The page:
The strength your thoughts possess to steer the course of your life is often grossly underestimated. It is for that reason you must take stock in your thinking process on a regular basis, whether good or bad. Not every thought that drops into the space between your ears is worth being allowed to plant itself as a seed and grow. Nor is every thought true or rational.

It’s precisely why there is a significant difference between having a thought (which is involuntary) and thinking about a thought (which is voluntary). And it’s for that reason that I’m blowing the cover on what I affectionately refer to as “sour thoughts”—destructive thoughts that seek to sabotage your pursuit of building the best version of “you” possible.

Shuffle the Hits

What was the first negative thought you had today? Be honest. How about when you walked into work and your supervisor walked right past you without even looking your way? How about when your spouse hurriedly walked out of the house without saying goodbye? How about when you sent an important text to a close friend and never received a response?

I’ll wait for a moment while that emotion resurfaces. What was your reaction? I’d bet some serious coin that it was to the tune of…

  • What did I do wrong now?
  • What a jerk.
  • Maybe it’s true that I’m not valuable after all.
  • She looked at me like that yesterday. I’m probably in trouble.
  • You’d think he would value our relationship enough to text me back soon.
  • After all I do for her, the least she could do is acknowledge me.
  • And my favourite: Who do you think you are?

Pucker up, lemon lips. You’re sinking.

5 Steps to Ruin Your Day

Taking it a step further, assuming you let the thought move from your conscious mind into your subconscious mind like a bird’s nest in a gutter, let’s play this out and explore the five snowballing steps that will surely ruin your day:

  1. Entertain a negative thought.
  2. Think twice about the same negative thought.
  3. Second-guess the stupidity of the thought and consider its possibility of reality.
  4. Allow the negative thought to take root into your belief system.
  5. Behave through the filter of the thought as if it were actually true.

What’s the result? Enter the feeling of the cold, unforgiving blanket of apathy wrapping itself around your soul as the weight of disdain presses unflinchingly atop your eyelids while laying out the welcome mat for a headache, irritability and exhaustion. And just like that, you’ve created a huge, totally irrational story. It’s cleverly stupid, isn’t it? But even though you may be down, you’re not out. Thankfully, there are three surefire strategies to ripping destructive thoughts out of your mind before they take root and do their damage.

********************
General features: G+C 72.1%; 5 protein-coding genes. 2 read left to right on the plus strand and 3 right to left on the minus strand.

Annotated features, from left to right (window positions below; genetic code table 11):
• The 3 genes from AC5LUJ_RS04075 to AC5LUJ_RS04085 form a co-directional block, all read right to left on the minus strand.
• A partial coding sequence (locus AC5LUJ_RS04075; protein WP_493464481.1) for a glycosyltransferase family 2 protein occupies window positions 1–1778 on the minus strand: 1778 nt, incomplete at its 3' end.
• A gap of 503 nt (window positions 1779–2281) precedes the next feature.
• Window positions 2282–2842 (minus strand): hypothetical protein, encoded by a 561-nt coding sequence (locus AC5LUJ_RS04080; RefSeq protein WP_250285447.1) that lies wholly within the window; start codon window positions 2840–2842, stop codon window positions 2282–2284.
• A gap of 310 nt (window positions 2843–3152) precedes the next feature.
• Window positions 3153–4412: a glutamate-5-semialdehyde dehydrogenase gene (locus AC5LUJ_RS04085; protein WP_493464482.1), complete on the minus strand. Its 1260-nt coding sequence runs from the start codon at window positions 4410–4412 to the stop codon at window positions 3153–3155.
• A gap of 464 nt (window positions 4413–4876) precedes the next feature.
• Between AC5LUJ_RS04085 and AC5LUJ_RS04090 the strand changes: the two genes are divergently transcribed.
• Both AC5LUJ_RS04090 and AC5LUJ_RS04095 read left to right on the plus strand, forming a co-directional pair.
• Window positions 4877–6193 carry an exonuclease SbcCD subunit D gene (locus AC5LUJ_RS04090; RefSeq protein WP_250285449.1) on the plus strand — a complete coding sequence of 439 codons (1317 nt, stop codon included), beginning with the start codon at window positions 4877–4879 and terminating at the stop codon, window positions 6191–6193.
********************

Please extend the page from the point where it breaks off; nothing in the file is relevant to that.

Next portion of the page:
1. H.A.L.T.

Recently, I learned an acronym known as H.A.L.T. Regarding stinking thinking, the principle holds true. Any time negative thoughts enter your mind, quickly ask yourself:

  • Am I hungry?
  • Am I angry?
  • Am I lonely?
  • Am I tired?

Making slipshod, irrational, impulsive decisions in any of these conditions will lead you away from focused living that yields negative, regressive results. Supporting this thought, a trusted leader in my life once said, “I have to manage my soul and nourish my body. I have to realize that my soul and body get exhausted before my spirit does.”

  1. The umpire strikes back.

A really wise man said, “Let soul harmony act as umpire continually in your hearts, deciding and settling with finality all questions that arise in your minds.” In baseball, the umpires decide whether or not the ball is in or out of play. Concerning your thought life, shouldn’t you employ the same strategy? You see, if you don’t manage your inner world, it’ll eventually manage you and undermine your destiny. You need to question “reality” and learn to set your mind and keep it set on that which is true.

  1. Don’t let one thought go unchecked.

This is especially important when you’re hurting. There are so many times you have a reason to think and believe something, but it doesn’t mean you should. You don’t have to actively think about every thought that drops in your head. Deal with it before it settles into your subconscious mind.

In life, the barrage of random thoughts that enter your headspace won’t completely end. But you can put an end to allowing “sour thoughts” to manage you. Earlier, I suggested that you’ve probably asked yourself, Who do you think you are? Well, the voice of identity and the voice of shame ask the same question. One is an invitation to discover significance and purpose. The other is a blatant taunt fuelled by fear and condemnation. Make the regular choice to develop a mind that agrees with the truth about the core of your identity and purpose. So I ask…

Who do you think you are?